Parliament is due to be dissolved on Wednesday for five weeks ahead of the general election. The revised Withdrawal Agreement Bill is now on hold until after the election. The result of the election is even more unpredictable than usual. The Conservatives have a lead in the latest opinion polls, but this may translate into another hung parliament.
The outcome of the election will determine the next steps in Brexit. Boris Johnson is aiming to complete the passage of the Brexit bill ahead of the new 31 January deadline. Even if the bill is passed by Parliament, no-deal risks could still return towards the end 2020 if a trade deal with the EU is not in place. The deadline to agree an extension to the transition period by up to two years is 1 July 2020. A hung parliament may lead to further delay in ‘getting Brexit done’. Firms have become increasingly negative about the impact of Brexit on their business expectations with a combination of no-deal risks and uncertainties caused by the rolling deadline.
Recent economic data and the services PMI will be discussed by the Bank of England MPC. No change is likely, given ongoing Brexit and global economic uncertainties. The focus will be on signals about future policy changes. This will likely remain for UK interest rates to rise at a “gradual pace and to a limited extent”. This may change particularly if global growth is revised down again and if Brexit uncertainties remain.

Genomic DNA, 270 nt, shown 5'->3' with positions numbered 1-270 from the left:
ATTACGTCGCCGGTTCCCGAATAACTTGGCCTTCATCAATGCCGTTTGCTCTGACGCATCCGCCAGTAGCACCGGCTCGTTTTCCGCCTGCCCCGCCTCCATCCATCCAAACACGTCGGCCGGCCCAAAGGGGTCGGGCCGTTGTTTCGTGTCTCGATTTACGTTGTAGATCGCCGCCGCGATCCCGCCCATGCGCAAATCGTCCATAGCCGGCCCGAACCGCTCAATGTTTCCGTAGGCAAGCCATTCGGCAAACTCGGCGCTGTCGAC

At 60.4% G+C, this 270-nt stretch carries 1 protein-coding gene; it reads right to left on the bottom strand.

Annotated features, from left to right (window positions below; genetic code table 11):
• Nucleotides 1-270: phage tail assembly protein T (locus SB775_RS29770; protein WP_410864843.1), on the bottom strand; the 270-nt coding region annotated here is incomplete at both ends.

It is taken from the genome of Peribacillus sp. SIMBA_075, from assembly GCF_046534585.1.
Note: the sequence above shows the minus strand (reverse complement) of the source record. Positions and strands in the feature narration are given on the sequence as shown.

GBPEUR – 1.1577
GBPUSD – 1.2936
Christine Lagarde has now taken over as ECB President from Mario Draghi. The weakness of the Eurozone economy underlines the task facing Lagarde. Eurozone GDP growth was better in the third quarter at 0.2%. Headline inflation, meanwhile, fell to a three-year low of 0.7%. The negative contribution of energy prices may subside. Overall inflation is not likely to return to target of 2% anytime soon, especially with core CPI at only 1.1%
Germany releases its third-quarter GDP in a couple of weeks. They will be closely watched as another negative print would mean the country is in a technical recession. German industrial production figures and trade data will give further insight. We expect another fall in industrial production, but the pace of contraction looks to have eased a little. The German economy is basically stagnating, hit particularly hard by global trade tensions. The government does not seem prepared to take fiscal action yet.
EURUSD – 1.1174
EURGBP – 0.8638
The US Federal Reserve cut interest rates last week for the third time in a row to 1.75%. The move was expected, but there were indications that the Fed will now pause. That suggests rates will be on hold at the next meeting in December. Existing policy changes will help to stimulate the economy next year and this could prove to be the bottom for interest rates. There could be a further boost if the US and China agree a ‘phase one’ trade deal.
There are many Fed speakers this week, which may provide more of a sense on policy prospects. Third-quarter GDP growth was stronger than expected at 1.9%, while nonfarm payrolls were a solid 128k in October. Payrolls in the previous two months were also revised higher to average about 200k in August and September. This week we will see the ISM non-manufacturing and the University of Michigan consumer sentiment surveys. These will update whether weaker manufacturing activity is spreading to the wider economy.
GBPUSD – 1.2936
EURUSD – 1.1174
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*Interbank rates correct as at 7 am on the date of publishing.